Just a small portion of the providers theoretically available to serve individuals enrolled in Medicaid managed care plans are actually caring for such patients, a new study has found.

According to a report in Health Affairs, 25 percent of the primary care physicians serving patients in selected managed care plans are providing 86 percent of the primary care to those plans’ members while 16 percent of those plans’ listed primary care providers have gone more than a year without filing a single claim.

Similarly, 25 percent of the medical specialists participating in the plans provided 75 percent of the plans’ specialty services while one-third of the plans’ primary care physicians and specialists saw fewer than 10 Medicaid patients in a given year.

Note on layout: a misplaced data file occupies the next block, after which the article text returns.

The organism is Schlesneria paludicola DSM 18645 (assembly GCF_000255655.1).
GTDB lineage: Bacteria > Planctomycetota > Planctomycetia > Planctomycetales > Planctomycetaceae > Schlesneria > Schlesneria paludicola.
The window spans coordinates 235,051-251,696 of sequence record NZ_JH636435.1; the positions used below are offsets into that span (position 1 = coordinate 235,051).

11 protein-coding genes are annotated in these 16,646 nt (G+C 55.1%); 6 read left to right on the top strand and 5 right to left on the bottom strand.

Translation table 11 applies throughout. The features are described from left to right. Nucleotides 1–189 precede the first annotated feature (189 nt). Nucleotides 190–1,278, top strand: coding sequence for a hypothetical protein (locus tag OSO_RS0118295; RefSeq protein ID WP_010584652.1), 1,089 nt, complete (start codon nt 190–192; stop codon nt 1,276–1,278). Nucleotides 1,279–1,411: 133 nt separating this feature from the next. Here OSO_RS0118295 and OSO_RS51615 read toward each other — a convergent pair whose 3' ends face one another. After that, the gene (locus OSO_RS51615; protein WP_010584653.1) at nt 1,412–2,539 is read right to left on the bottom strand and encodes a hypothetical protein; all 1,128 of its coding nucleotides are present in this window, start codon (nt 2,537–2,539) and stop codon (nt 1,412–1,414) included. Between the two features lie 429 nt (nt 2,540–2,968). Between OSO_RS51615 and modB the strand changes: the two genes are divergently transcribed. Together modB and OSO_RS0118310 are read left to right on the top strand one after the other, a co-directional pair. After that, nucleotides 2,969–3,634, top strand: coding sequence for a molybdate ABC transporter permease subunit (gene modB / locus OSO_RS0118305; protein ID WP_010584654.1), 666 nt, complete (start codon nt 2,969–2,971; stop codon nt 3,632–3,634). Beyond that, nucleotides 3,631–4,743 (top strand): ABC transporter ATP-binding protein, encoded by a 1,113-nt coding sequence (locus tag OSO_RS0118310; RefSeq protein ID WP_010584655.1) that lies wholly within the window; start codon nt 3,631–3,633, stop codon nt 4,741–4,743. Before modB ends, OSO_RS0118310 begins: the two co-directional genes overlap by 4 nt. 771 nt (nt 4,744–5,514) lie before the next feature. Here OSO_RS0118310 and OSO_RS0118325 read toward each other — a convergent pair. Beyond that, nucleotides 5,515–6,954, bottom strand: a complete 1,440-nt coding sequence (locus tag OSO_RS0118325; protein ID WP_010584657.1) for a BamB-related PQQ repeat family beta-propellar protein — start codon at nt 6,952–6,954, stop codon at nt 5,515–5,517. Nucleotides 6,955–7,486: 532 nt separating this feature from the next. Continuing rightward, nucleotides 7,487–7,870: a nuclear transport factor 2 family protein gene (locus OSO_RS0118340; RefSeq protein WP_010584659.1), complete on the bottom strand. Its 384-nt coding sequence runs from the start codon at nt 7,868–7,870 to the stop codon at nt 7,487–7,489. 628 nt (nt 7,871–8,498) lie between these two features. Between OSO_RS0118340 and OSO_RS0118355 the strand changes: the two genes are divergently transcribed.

As the Health Affairs study concluded, “Our findings suggest that current network adequacy standards might not reflect actual access; new methods are needed that account for beneficiaries’ preferences and physicians’ willingness to serve Medicaid patients.”  Healthcare Dive reviewed the same numbers and took its conclusion a step further, suggesting “… that private insurers may be ‘padding’ the Medicaid managed care networks with physicians, some of whom may be unwilling to treat program beneficiaries.”

Learn more about the question of the adequacy of Medicaid managed care provider networks in the Healthcare Dive story “Insurers may be padding Medicaid physician networks, study finds” and the Health Affairs report “In Medicaid Managed Care Networks, Care Is Highly Concentrated Among A Small Percentage Of Physicians.”